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Ed and Barbara Patterson
Courtesy photo
Ed and Barbara Patterson

Mountains and valleys

Marriage | Ed and Barbara Patterson used their differences and difficult circumstances to draw closer to Christ and each other

This article is the 41st in a series profiling couples who have been married for at least 35 years. As sociologist Mark Regnerus writes, “Young adults want to know that it’s possible for two fellow believers to stay happy together for a lifetime, and they need to hear how the generations preceding them did it.” It is also important to see that marriages are not always happy all the time, but commitment is crucial.

Ed and Barbara Patterson met during multiple trips to the sink in a freshman charcoal drawing class at the University of Michigan. Messy, yes, but not as messy as marrying someone from the wrong side of town. Despite growing up a few miles away from each other, “We would never have met if we hadn’t gone to college,” Barbara said bluntly.

Both of Ed’s parents were proudly Armenian, and Ed’s mother was deeply disappointed her son would choose to marry a non-Armenian girl. Alternately, Ed said he had some pretty daunting reservations about asking Barbara’s dad—a 6-foot-tall former Marine—for his only daughter’s hand in marriage. After all, how could Ed, an “Armenian artist,” ever support a family?

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But after 57 years of marriage and the blessings of four children, seven grandchildren, and now a great-grandson, Ed and Barbara obviously found a way to make it work.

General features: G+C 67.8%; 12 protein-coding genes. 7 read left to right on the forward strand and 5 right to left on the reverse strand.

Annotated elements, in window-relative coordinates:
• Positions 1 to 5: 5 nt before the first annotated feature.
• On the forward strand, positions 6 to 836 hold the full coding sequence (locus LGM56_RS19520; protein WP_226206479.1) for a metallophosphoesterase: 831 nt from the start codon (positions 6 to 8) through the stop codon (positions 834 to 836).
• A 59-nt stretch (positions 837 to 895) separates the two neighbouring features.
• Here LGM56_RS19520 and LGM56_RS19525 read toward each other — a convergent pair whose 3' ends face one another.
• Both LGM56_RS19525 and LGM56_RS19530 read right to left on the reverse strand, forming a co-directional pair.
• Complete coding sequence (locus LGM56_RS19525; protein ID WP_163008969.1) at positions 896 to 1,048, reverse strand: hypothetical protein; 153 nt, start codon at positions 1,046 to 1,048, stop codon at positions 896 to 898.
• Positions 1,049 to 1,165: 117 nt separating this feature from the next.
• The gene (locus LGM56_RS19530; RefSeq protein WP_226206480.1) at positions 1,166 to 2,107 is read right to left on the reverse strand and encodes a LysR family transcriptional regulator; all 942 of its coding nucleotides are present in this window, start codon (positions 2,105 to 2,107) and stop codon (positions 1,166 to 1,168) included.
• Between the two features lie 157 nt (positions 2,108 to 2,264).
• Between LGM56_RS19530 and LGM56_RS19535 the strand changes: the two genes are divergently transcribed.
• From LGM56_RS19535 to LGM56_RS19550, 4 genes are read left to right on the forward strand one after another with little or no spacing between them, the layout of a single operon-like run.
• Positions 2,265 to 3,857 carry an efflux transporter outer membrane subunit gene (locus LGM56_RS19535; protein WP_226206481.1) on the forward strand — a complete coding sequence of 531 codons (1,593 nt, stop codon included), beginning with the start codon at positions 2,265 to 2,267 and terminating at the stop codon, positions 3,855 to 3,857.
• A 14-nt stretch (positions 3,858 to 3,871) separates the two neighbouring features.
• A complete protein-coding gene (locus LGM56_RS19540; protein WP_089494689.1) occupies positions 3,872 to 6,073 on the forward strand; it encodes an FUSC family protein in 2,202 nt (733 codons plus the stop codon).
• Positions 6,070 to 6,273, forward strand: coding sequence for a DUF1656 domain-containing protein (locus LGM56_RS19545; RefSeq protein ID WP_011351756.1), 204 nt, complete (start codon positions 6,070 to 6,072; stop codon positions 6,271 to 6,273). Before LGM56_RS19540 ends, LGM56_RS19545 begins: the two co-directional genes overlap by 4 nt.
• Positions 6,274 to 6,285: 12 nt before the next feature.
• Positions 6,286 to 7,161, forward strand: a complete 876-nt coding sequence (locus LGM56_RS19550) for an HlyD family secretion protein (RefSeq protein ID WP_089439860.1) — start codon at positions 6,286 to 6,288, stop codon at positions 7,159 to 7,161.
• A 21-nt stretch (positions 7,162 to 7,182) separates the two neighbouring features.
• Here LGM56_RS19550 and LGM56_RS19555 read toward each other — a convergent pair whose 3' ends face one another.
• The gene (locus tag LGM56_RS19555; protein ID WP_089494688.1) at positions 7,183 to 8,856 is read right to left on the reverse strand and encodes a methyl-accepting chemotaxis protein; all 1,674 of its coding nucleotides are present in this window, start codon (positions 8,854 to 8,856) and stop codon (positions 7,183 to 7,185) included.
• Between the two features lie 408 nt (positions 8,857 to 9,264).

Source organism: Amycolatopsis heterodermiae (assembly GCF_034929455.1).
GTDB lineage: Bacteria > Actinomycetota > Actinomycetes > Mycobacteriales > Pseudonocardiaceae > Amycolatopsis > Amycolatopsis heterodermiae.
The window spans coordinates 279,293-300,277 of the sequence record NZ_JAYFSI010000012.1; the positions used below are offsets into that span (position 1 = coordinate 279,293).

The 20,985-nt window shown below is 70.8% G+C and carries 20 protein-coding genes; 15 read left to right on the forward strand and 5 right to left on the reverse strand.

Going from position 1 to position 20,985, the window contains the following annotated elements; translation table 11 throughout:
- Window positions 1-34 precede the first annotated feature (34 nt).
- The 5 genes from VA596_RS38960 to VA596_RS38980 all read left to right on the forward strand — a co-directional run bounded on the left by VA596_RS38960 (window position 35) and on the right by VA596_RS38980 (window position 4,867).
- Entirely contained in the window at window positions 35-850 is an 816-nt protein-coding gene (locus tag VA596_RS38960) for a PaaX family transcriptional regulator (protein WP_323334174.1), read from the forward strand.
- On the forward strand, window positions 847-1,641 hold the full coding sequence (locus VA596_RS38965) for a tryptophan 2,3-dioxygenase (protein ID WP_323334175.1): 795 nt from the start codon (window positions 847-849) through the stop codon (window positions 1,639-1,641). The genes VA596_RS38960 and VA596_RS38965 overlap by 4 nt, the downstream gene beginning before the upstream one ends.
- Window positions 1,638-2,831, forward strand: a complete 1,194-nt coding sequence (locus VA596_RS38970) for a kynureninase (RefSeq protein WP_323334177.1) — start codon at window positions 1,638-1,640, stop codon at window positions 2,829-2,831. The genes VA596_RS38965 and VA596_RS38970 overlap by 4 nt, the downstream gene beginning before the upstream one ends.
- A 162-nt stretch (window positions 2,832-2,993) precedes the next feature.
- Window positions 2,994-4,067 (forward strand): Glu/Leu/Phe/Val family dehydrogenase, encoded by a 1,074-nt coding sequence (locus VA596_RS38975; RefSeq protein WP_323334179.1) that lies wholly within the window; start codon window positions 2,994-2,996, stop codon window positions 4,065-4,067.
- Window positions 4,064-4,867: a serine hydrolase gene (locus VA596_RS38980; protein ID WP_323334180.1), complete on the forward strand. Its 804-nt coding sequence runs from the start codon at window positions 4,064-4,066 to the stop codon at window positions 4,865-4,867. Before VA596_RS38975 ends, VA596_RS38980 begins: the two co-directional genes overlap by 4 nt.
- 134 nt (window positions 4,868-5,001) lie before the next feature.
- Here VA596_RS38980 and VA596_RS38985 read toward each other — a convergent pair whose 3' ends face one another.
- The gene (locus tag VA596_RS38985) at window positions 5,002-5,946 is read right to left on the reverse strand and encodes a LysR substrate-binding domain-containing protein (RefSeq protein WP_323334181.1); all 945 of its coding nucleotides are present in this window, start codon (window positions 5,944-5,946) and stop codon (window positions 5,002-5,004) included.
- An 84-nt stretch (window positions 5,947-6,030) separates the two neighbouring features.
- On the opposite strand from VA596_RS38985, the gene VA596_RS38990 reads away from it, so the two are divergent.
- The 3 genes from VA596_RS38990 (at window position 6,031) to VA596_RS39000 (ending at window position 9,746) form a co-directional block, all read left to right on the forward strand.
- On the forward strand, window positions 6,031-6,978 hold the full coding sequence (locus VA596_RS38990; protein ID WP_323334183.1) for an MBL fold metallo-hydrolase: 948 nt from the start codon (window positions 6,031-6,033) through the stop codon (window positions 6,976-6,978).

To support his family, Ed first used his design training at Ford Motor Company, and later, when the family moved to Florida, he sold cars and used his airbrushing skills to paint T-shirts and other items. Barbara spent some time at home raising the kids, but she also worked as a commercial artist and art teacher.

As for their cultural and personality differences, those often proved to be a strength. Barbara is more reflective, content to spend time with family and make her home a haven. Ed, on the other hand, has a fun-loving personality that keeps things lively. One time, he secretly took flying lessons, and then brought Barbara with him for a “first lesson.” He waltzed past her, shut the cockpit door, and took the plane up all by himself.

But, as Ed likes to quote Johnny Carson, “You can’t have any mountains without some valleys.” Perhaps the couple’s deepest valley came the night they got a phone call saying their daughter, Melissa, had been hit by a drunk driver. They quickly flew to Fort Lauderdale, Fla., where she lived, only to find that the injuries she sustained left her a quadriplegic. While the stress of lawyers, hospital bills, and worry for their daughter was heavy, they clung to one another and God. “We really were not that strong of Christians when we went through this,” Barbara admits. But she learned from Ed’s example: “While I’m the worrier … Ed probably put it in the Lord’s hands.”

Since then, the Pattersons found an evangelical church where they have grown in their relationship with Christ. Both are now mostly retired, and all their children live within driving distance. They watch lots of classic movies, teach the grand-kids drawing lessons, and see the sun rise and set each day over the Gulf of Mexico, in all its brilliant oranges, pinks, and blues.

Yes, married life has been messy. But Ed and Barbara see God’s blessing in their walk together. “She’s my best friend,” Ed declared. “I’ve never gone out hunting with the guys. … Going away for a couple of days on a hunting trip? I’d rather spend it with her.”

Emily Whitten
Emily Whitten

Emily reviews books and movies for WORLD and is a contributor at RedeemedReader.com. She homeschools her two children and sees books through the eyes of a mother.

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